What Is The Fate Of The Nigerian Naira? Amidst Global Uncertainties

 
What Is The Fate Of The Nigerian Naira? Amidst Global Uncertainties
 
With the application of logical reasoning, we must understand some basic trade movements and the instant implications of same on all Africa nations big or small.

First of all, Nigeria is a small country on a global GDP scale as the top 10 world economies i.e United States of America, China, Japan, Germany, United Kingdom, France, India, Italy, Brazil and Canada holding over 67% of the entire world’s Gross Domestic Products (GDP) and with the US Dollar remaining the world's reserve currency, Nigeria is only a tiny part of the remaining 32.2% slice distributed amongst about 185 countries. Note that the global wealth situation is grossly skewed and a lot can happen if those 10 guys decide to go rogue.

However, this does not necessarily mean that Nigeria is doing badly as it remains number 1 in Africa with a GDP size of about $420Billion but its currency is heavily influenced by the strings that are pulled in the foreign scene especially those that affect oil prices as about 90% of Nigeria’s foreign revenue come from crude oil sales and that automatically means that both the look and feel of it’s foreign reserve is mostly dependent on the movement of global oil prices. Take note that, the Nigeria foreign reserve currently sits at around $33Billion and positioned to settles most of the country's offshore transactions and so, situations such as this crude oil price dive will do a lot more harm than good to the Naira due to inevitable pressure driven by normal economic activities.

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The Saudi vs Russia price war (even though it is now being settled) coupled with the current Covid19 pandemic could not have happen at a worst time for Nigeria as this continue to drag oil price from excess of $70pb to downwards its production cost of $22pb. There already existed indications of economic downturns for Nigeria which had led many analysts from around the world to bet against the Naira and then COVID19 just aggravated the situation by stopping almost all business activities including core oil consuming ones.

The world right now is seeing new levels of negative economic figures with the most alarming WTI crude trading at $-37 (minus $37) never recorded in world history.

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Propositions to savage the Nigerian economy as well as the Naira:
  1. Cut down crude production costs and all other associated costs as well as transactions costs to cushion the fall
  2. Massive cut down of importation of budgetary capital expenditure items and strive for many to be sourced within the shores of Nigeria
  3. Urgent cut down cost of governance: Nigeria currently has about 43 Ministers including Ministers of states, THIS IS ABSOLUTELY UNNECESSARY! We really do not need more than 6 Ministers for the 6 geopolitical zones of this nation. Also, if FCT Abuja has only one Senatorial District why should states like Ekiti, Osun, Gombe, Katsina, Abia, Ebonyi and other bankrupt states have 3 senatorial districts?? We can go on and on listing areas of our unnecessary spendings but summarily, Nigeria must live beyond its means.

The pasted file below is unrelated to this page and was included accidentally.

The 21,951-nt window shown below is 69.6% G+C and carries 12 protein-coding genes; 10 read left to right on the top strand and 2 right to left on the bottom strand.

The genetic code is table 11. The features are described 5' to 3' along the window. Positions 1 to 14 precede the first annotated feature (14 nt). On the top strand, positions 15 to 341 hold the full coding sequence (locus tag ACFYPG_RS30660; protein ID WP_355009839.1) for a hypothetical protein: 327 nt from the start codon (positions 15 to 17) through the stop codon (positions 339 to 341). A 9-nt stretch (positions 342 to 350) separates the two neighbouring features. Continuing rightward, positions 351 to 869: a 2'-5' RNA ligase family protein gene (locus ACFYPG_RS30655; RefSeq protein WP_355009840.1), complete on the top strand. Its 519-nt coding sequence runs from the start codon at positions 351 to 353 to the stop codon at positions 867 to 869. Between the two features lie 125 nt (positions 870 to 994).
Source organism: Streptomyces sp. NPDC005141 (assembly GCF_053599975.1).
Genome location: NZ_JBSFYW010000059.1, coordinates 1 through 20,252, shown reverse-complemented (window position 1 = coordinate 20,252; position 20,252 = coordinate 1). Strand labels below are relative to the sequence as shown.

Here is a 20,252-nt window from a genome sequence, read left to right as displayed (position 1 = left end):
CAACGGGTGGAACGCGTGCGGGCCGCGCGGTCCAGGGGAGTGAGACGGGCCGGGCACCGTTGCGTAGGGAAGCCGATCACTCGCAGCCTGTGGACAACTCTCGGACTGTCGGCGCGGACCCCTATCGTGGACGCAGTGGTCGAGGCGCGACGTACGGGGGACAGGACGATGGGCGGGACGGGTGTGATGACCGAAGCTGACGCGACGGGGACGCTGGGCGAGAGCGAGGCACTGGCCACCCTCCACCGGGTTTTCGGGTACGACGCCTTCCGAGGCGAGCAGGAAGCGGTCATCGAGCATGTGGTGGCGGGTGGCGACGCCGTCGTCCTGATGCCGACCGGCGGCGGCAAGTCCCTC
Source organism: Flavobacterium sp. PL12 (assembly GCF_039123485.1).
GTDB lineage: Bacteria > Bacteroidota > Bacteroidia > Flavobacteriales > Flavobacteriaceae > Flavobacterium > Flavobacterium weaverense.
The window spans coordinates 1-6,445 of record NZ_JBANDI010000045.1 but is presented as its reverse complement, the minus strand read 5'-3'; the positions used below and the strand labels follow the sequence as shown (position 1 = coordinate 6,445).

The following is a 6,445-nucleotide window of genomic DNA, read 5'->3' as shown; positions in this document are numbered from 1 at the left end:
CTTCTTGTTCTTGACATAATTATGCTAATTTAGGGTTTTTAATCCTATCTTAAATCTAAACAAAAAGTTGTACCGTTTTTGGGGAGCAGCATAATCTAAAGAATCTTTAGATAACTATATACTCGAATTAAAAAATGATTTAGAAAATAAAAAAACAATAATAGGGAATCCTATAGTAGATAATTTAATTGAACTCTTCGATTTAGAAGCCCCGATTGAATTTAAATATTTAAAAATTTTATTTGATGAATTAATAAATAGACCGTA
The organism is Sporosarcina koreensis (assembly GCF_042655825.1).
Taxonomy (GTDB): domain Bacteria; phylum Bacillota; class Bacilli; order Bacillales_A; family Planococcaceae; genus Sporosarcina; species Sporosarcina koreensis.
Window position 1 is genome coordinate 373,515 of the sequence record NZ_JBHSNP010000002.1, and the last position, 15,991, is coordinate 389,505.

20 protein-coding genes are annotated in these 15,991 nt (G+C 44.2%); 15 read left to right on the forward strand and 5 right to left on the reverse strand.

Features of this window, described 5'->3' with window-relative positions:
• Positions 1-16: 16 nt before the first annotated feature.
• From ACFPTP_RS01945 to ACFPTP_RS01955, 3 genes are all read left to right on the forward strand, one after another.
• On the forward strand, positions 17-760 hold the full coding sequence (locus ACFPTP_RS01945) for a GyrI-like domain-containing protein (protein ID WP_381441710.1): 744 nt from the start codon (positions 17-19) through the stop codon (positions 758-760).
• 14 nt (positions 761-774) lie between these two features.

4. Heavy restriction of all dollar denominated investments in Nigeria and more restrictions on the transferability of government securities to control capital erosion
  5. A temporal ban on foreign currency loans by Banks: Nigerian Banks with a total asset size of about N45Trillion i.e $106Billion looks good but it is just about 50% of Google's which is just one company in the US. Foreign loans only creates unnecessary pressure and even restrains hedging business activities which forms a good part of the capital market
  6. Increase lending rate: high lending rate is a key driver for capital retention within the economy due to its ability to discourage proceeds repatriation as well capital flight. A low interest would see investor trooping towards another economy with higher interest rates.
  7. Inclusion of Central Bank Licensed Bureau De Change Operators in the money transfer ecosystem through granting them agency status to the likes of money-gram, western union, RIA etc This will help improve and encourage fund remittance "into" Nigeria as the World Bank already projected 
  8. Deepen trade trade with fellow African nations. This would reduce pressure on the Naira
  9. Extend the current frontiers of education to standardized vocational institutions. Like no time in history, Nigeria needs artisans and then restrict influx of artisans into Nigeria from neighboring African countries so that our own can hold onto jobs
  10. Improve communication and citizens engagements

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